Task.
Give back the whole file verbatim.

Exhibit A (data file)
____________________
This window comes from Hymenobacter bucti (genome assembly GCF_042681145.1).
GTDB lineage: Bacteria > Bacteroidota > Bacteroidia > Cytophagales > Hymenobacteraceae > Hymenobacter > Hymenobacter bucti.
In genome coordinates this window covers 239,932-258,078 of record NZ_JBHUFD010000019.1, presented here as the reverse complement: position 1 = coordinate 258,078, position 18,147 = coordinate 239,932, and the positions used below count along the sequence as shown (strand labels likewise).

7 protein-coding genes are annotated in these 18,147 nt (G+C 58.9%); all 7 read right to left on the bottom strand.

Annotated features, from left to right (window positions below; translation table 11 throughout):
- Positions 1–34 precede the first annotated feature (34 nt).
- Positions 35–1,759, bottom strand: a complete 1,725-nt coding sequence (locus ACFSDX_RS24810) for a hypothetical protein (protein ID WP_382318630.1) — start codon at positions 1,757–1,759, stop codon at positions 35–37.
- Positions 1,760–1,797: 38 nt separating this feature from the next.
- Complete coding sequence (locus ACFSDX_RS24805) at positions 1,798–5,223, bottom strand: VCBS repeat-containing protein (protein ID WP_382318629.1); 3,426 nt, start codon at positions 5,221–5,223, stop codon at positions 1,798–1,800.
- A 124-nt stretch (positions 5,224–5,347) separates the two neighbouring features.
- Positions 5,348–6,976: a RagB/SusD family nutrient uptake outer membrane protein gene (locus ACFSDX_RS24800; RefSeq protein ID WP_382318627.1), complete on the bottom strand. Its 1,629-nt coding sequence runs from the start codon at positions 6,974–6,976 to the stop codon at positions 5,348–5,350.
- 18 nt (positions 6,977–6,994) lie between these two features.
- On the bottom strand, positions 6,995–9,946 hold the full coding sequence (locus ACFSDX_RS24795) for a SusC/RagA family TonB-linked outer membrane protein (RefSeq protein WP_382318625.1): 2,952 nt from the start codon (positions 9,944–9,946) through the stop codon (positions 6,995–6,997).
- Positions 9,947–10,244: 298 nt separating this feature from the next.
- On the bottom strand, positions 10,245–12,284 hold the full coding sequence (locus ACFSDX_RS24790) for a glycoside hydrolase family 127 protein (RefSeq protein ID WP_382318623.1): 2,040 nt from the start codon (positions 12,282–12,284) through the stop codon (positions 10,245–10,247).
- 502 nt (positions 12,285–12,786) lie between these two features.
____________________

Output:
This window comes from Hymenobacter bucti (genome assembly GCF_042681145.1).
GTDB lineage: Bacteria > Bacteroidota > Bacteroidia > Cytophagales > Hymenobacteraceae > Hymenobacter > Hymenobacter bucti.
In genome coordinates this window covers 239,932-258,078 of record NZ_JBHUFD010000019.1, presented here as the reverse complement: position 1 = coordinate 258,078, position 18,147 = coordinate 239,932, and the positions used below count along the sequence as shown (strand labels likewise).

7 protein-coding genes are annotated in these 18,147 nt (G+C 58.9%); all 7 read right to left on the bottom strand.

Annotated features, from left to right (window positions below; translation table 11 throughout):
- Positions 1–34 precede the first annotated feature (34 nt).
- Positions 35–1,759, bottom strand: a complete 1,725-nt coding sequence (locus ACFSDX_RS24810) for a hypothetical protein (protein ID WP_382318630.1) — start codon at positions 1,757–1,759, stop codon at positions 35–37.
- Positions 1,760–1,797: 38 nt separating this feature from the next.
- Complete coding sequence (locus ACFSDX_RS24805) at positions 1,798–5,223, bottom strand: VCBS repeat-containing protein (protein ID WP_382318629.1); 3,426 nt, start codon at positions 5,221–5,223, stop codon at positions 1,798–1,800.
- A 124-nt stretch (positions 5,224–5,347) separates the two neighbouring features.
- Positions 5,348–6,976: a RagB/SusD family nutrient uptake outer membrane protein gene (locus ACFSDX_RS24800; RefSeq protein ID WP_382318627.1), complete on the bottom strand. Its 1,629-nt coding sequence runs from the start codon at positions 6,974–6,976 to the stop codon at positions 5,348–5,350.
- 18 nt (positions 6,977–6,994) lie between these two features.
- On the bottom strand, positions 6,995–9,946 hold the full coding sequence (locus ACFSDX_RS24795) for a SusC/RagA family TonB-linked outer membrane protein (RefSeq protein WP_382318625.1): 2,952 nt from the start codon (positions 9,944–9,946) through the stop codon (positions 6,995–6,997).
- Positions 9,947–10,244: 298 nt separating this feature from the next.
- On the bottom strand, positions 10,245–12,284 hold the full coding sequence (locus ACFSDX_RS24790) for a glycoside hydrolase family 127 protein (RefSeq protein ID WP_382318623.1): 2,040 nt from the start codon (positions 12,282–12,284) through the stop codon (positions 10,245–10,247).
- 502 nt (positions 12,285–12,786) lie between these two features.